• Natasha

            Tony M,

            The BIGGEST issue for humanity is: how do we secure long term (centuries / millennia) energy supply?

            Focussing on reducing CO2 / Green House Gas emissions completely misses this point. It also admits the false austerity rhetoric – ‘reducing’ – a classic NLP [im]propaganda manipulation technique. There’s enough of everything for everyone on planet earth. Unequal distribution controlled by the 1% of us who are psychopaths is the problem: ‘Move on Johnson’, and all the rest of the shits who’ve grabbed the reins: all public office holders, that we are asked to vote for must now be forced to annually publish their Hare psychopathy test results, same one prisoner have to.

            On the scale of civilisations’ comings and goings CO2 / GHG emissions are further obviously irrelevant when fossil fuels are going to run out sooner than later. Global population may well be slashed to a fraction of what it is now, but humans are unlikely to go extinct on account of burning fossil fuels in and of themselves at least not in our life times.

            Focussing debate on CO2 / GHG reductions, (rather than energy supply) is thus clearly a convenient – for those who $£profit from short term manipulations – distraction.

            Meanwhile, as if you actually want this to happen, you write irrational invalid straw man assertions on the nature of nuclear technology stating that what “we will not survive is the deadly cumulative dosage of any further irradiation of the planet.”

            In fact nuclear technology has not caused any of the things you so painfully list.

            For example, you can sit down on a park bench an buy a cup of tea at ground zero Nagasaki / Hiroshima. Go visit the few hundred refuseniks still living into old age next to Chenobyl all with far better long term health metrics than the forced evacuees. And farmers have returned to Fukishima. Even the BBC admit these facts!

            Would you also ban radiation and radioactive compounds safely used in medicine too?

            And it simply isn’t true that “Nuclear power could never satisfy the demand for power on our current trajectory, nothing else can either”.

            In fact enough high energy density uranium is dissolved in seawater in equilibrium with seabed rocks to last until the planet is consumed by the sun going supernova. Chinese and US scientists are already filtering it out now. For this reason alone, it is absolutely certain that nuclear fission energy will be powering human civilisations far into the far future – until we work out how to do fusion – all other factors being equal.

            Go read some epidemiology and study statistics, then take a cold hard look at the fear-based irrational mental health damaging doom-rhetoric you so dearly cling to, and reject it forthwith.

            Regards, Natasha

    • Tanya+Stone

      I do not understand why the narrative about Dominic Cummings keeps getting sidetracked to his concerns as a father. Those are beside the point.

      He was sent home to isolate himself because he had been exposed to someone who tested positive with a Level Three pathogen.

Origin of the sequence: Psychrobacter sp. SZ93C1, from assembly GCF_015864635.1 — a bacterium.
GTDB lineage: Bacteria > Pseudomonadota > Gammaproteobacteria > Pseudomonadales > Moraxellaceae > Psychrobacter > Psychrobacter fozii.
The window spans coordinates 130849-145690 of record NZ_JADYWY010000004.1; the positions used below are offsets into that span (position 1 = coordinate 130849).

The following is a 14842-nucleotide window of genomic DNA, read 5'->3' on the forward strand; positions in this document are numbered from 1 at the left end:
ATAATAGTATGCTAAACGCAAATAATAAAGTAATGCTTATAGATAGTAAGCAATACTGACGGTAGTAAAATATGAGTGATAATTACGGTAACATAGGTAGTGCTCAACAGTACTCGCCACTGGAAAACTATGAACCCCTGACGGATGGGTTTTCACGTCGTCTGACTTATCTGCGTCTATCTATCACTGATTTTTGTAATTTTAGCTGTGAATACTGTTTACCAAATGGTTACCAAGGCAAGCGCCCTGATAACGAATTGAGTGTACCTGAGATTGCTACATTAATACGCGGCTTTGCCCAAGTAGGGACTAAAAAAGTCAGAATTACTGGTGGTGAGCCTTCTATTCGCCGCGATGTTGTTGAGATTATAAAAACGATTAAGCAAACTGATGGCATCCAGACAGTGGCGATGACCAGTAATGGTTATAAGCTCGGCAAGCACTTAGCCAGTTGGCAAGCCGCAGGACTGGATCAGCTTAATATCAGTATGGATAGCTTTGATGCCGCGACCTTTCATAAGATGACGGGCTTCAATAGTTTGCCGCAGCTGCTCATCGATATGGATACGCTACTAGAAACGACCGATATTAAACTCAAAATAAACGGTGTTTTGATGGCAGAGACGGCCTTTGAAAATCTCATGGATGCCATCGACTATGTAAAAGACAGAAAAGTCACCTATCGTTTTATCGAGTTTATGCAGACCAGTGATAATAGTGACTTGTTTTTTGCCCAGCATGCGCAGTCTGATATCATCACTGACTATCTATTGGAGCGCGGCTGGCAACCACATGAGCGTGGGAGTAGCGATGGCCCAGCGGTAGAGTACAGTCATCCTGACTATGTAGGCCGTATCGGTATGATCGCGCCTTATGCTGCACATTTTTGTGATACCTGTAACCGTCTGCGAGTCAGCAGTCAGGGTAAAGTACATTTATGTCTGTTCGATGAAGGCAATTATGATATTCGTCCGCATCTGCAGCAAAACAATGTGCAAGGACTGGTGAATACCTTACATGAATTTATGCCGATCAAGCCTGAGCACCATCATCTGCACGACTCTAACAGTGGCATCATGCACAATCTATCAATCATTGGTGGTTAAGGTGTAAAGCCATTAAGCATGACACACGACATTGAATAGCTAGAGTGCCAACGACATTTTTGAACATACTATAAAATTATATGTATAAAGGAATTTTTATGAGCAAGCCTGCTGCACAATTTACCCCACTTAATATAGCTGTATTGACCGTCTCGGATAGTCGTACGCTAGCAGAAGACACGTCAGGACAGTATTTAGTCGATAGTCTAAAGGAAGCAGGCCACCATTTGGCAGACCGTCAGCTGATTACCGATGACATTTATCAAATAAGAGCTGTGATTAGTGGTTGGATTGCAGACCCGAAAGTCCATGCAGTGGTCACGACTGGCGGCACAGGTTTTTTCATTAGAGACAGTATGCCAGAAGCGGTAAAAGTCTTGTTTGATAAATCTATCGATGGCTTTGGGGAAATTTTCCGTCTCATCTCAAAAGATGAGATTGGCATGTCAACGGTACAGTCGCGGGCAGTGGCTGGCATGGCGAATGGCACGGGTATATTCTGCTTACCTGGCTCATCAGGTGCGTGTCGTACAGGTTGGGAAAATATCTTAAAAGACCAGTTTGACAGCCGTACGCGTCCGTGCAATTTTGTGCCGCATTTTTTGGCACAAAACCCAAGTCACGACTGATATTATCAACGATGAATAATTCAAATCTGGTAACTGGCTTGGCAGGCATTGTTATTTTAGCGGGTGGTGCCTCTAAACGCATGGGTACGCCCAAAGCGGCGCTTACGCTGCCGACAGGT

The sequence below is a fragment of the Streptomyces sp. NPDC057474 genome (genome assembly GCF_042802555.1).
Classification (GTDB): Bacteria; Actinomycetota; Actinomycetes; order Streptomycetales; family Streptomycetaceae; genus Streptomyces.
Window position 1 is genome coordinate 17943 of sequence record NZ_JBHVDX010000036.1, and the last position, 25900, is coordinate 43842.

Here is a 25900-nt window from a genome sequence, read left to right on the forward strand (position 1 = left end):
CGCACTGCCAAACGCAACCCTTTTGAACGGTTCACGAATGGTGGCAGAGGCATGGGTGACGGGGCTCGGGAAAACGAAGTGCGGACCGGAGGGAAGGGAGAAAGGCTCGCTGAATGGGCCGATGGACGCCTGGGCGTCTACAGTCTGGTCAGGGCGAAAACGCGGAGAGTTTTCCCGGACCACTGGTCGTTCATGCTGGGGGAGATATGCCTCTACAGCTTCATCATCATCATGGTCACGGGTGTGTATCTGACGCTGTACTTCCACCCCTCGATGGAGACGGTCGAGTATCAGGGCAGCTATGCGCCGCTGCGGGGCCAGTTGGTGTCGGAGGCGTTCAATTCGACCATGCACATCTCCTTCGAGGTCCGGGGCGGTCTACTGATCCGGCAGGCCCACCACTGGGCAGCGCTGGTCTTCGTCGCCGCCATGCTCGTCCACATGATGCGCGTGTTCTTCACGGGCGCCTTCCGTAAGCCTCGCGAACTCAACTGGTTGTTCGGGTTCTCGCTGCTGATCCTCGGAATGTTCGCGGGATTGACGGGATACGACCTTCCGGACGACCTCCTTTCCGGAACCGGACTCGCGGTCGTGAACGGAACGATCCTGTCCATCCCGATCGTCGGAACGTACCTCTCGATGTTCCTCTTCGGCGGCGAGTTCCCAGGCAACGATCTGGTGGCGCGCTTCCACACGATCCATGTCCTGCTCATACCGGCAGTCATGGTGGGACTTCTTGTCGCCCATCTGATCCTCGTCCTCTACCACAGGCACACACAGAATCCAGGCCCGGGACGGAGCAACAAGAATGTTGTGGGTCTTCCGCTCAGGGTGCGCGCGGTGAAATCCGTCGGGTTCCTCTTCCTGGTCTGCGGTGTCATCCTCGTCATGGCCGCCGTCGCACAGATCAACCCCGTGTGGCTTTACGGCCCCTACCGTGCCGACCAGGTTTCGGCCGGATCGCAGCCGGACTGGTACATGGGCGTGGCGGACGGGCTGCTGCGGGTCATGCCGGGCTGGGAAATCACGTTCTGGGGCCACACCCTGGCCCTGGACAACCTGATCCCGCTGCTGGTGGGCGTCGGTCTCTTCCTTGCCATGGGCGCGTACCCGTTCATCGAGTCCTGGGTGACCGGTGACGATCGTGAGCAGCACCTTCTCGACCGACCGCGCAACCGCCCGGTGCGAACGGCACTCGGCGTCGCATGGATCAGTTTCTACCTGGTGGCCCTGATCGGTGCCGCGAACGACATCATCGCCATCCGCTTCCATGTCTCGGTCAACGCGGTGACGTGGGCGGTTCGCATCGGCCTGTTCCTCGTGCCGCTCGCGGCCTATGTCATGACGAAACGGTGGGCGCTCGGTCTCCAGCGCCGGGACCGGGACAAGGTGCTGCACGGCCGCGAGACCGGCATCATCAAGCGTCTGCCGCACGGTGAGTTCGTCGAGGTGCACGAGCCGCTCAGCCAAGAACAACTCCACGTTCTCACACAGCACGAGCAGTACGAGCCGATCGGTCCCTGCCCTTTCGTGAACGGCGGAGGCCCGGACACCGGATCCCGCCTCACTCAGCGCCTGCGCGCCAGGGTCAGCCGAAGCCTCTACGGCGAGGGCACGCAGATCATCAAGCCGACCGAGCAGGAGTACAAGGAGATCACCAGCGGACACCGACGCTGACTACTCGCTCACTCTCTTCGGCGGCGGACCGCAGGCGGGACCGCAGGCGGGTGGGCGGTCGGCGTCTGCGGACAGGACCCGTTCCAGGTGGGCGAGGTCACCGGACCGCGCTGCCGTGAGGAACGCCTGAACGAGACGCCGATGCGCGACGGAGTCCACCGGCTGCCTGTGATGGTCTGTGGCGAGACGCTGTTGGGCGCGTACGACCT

At home he found his wife already had symptoms of the virus.
      The point of isolating is to save other people, to keep the infection from spreading further.
      He instead chose to drive 264 miles to Durham, with his family, despite the fact that by this time he already had symptoms as well.
      So, he knows he is a carrier of the disease. He knows his wife is also a carrier of the disease. He sits in on the highest-level health advisory council in the nation. So he has no excuse whatsoever for his decision to carry the virus into six (or more?) counties.
      It may be possible to make a 4 hr 43 minute car journey without stopping. It is far less likely if you are sick, and practically impossible if you are traveling with a four-year old. How many stops did that family make? How many restrooms did he and his wife walk into, knowing that the virus hangs in the air for three hours (we know now that it’s upwards of 16 hours, but he knew at the time it was three), thus risking everyone who came into the restrooms after them.

      Has he been asked to detail his stops, so that tracking and tracing can be done for the people he or his wife may have infected? No. Because he’s government.

      He made this journey, he says, because he was worried that if he and his wife both became incapacitated, there would be no one to care for his son. But this is a flat out lie. The UK is still a socialist country. If Cummings and his partner had become incapacitated, someone would have been at their door within minutes, to take his son into care. His son would have been cared for, and eventually delivered to his grandparents. That’s one of the benefits of socialism. There is no possible circumstance under which his son would not have been cared for. For anyone else, being incapacitated, the children being taken into care may have taken some hours. But Cummings, being government, would have been checked on every hour of every day. For his son, the response time would have been minutes. So this has nothing to do with his being a worried father.